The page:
Press releases are generally targeted at journalists with the hopes of them creating a piece of editorial content rather than at consumers with the intention of making a sale. As such, they are excluded from the Scope of the Committee of Advertising Practice (CAP) Code provided that they are being used as one would expect a press release to be used, e.g. sent directly to journalists or placed in an appropriate online context, such as a ‘Press’ section of a website.
If a press release is not being used in the expected manner, for example, it is included in a mailing sent to consumers, published in its entirety in a press ad (in paid ad space) or placed in a context on a website where it is clearly targeted at consumers, then the content would likely fall within the scope of the Code.
For the avoidance of doubt, editorial articles resulting from a press release are unlikely to be considered advertising within the scope of the Code unless the arrangements were such that it could be considered ‘advertorial’. Please see this detailed guidance on ‘Advertisement features’ for more information on determining whether content is advertorial.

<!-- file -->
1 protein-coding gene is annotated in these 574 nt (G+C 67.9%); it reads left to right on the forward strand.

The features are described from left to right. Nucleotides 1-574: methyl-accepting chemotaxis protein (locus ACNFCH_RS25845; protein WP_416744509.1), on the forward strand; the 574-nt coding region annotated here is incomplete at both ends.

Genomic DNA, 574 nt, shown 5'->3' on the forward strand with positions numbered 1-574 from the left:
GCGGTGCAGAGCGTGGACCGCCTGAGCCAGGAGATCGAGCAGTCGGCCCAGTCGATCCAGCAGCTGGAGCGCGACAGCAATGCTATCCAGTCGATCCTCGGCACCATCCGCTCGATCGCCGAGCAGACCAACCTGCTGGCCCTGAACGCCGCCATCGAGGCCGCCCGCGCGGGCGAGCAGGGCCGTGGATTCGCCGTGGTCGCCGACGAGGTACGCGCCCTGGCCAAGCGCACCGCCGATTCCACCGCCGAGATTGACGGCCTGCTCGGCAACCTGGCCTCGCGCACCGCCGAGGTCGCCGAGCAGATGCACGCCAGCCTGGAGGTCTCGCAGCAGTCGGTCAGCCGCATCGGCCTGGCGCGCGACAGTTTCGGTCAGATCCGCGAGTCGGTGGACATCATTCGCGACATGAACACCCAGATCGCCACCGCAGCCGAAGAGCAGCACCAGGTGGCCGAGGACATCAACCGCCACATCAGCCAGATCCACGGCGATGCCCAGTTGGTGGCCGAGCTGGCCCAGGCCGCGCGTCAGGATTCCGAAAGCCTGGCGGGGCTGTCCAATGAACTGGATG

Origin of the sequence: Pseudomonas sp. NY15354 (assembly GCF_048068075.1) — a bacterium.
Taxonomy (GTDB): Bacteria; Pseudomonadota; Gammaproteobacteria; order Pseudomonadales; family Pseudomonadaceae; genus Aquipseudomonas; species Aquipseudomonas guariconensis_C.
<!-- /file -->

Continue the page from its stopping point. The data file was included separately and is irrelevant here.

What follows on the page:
Not all public relations (PR) activities and materials fall within the scope of the Code, though many types of material will. The Code would not, for example, cover an event itself (though it may apply to any material that can be taken away) or a situation where a brand sends out free samples to recipients in the hope, but not with an obligation, that they will then, entirely of their own volition, share their views online or write an article.
If PR material is likely to fall within any of the categories in Part I of the Scope of the Code, then that material will likely be covered by the Code.
Note: This advice is given by the CAP Executive about non-broadcast advertising. It does not constitute legal advice. It does not bind CAP, CAP advisory panels or the Advertising Standards Authority.
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